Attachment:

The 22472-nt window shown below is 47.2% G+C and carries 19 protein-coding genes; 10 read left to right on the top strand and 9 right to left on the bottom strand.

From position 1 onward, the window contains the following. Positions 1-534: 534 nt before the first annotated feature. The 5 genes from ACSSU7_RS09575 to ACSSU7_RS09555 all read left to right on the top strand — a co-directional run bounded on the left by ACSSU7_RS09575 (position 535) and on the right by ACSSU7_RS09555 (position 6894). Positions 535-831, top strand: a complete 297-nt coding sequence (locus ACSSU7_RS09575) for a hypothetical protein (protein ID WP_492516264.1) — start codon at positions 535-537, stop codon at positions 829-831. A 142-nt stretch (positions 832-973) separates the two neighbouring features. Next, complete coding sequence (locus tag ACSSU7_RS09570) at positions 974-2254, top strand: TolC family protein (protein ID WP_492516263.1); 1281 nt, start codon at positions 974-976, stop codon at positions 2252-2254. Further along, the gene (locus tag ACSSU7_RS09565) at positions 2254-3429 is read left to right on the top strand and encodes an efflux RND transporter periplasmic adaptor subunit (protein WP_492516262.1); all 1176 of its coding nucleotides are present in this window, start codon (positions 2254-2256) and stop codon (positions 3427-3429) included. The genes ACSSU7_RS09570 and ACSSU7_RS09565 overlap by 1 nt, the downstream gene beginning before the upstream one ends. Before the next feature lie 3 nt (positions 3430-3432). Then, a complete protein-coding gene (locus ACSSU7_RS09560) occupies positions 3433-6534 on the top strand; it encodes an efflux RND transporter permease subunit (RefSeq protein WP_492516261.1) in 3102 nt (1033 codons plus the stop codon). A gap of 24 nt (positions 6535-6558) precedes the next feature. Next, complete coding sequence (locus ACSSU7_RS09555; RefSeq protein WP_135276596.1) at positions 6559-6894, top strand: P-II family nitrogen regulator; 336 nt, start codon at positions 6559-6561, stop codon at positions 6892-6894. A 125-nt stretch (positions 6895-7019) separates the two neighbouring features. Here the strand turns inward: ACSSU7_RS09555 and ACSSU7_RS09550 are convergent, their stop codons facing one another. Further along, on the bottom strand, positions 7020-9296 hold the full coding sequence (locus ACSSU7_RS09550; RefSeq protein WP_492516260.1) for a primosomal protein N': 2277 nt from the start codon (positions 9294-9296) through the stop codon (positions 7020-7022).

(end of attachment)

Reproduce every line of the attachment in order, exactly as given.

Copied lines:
The 22472-nt window shown below is 47.2% G+C and carries 19 protein-coding genes; 10 read left to right on the top strand and 9 right to left on the bottom strand.

From position 1 onward, the window contains the following. Positions 1-534: 534 nt before the first annotated feature. The 5 genes from ACSSU7_RS09575 to ACSSU7_RS09555 all read left to right on the top strand — a co-directional run bounded on the left by ACSSU7_RS09575 (position 535) and on the right by ACSSU7_RS09555 (position 6894). Positions 535-831, top strand: a complete 297-nt coding sequence (locus ACSSU7_RS09575) for a hypothetical protein (protein ID WP_492516264.1) — start codon at positions 535-537, stop codon at positions 829-831. A 142-nt stretch (positions 832-973) separates the two neighbouring features. Next, complete coding sequence (locus tag ACSSU7_RS09570) at positions 974-2254, top strand: TolC family protein (protein ID WP_492516263.1); 1281 nt, start codon at positions 974-976, stop codon at positions 2252-2254. Further along, the gene (locus tag ACSSU7_RS09565) at positions 2254-3429 is read left to right on the top strand and encodes an efflux RND transporter periplasmic adaptor subunit (protein WP_492516262.1); all 1176 of its coding nucleotides are present in this window, start codon (positions 2254-2256) and stop codon (positions 3427-3429) included. The genes ACSSU7_RS09570 and ACSSU7_RS09565 overlap by 1 nt, the downstream gene beginning before the upstream one ends. Before the next feature lie 3 nt (positions 3430-3432). Then, a complete protein-coding gene (locus ACSSU7_RS09560) occupies positions 3433-6534 on the top strand; it encodes an efflux RND transporter permease subunit (RefSeq protein WP_492516261.1) in 3102 nt (1033 codons plus the stop codon). A gap of 24 nt (positions 6535-6558) precedes the next feature. Next, complete coding sequence (locus ACSSU7_RS09555; RefSeq protein WP_135276596.1) at positions 6559-6894, top strand: P-II family nitrogen regulator; 336 nt, start codon at positions 6559-6561, stop codon at positions 6892-6894. A 125-nt stretch (positions 6895-7019) separates the two neighbouring features. Here the strand turns inward: ACSSU7_RS09555 and ACSSU7_RS09550 are convergent, their stop codons facing one another. Further along, on the bottom strand, positions 7020-9296 hold the full coding sequence (locus ACSSU7_RS09550; RefSeq protein WP_492516260.1) for a primosomal protein N': 2277 nt from the start codon (positions 9294-9296) through the stop codon (positions 7020-7022).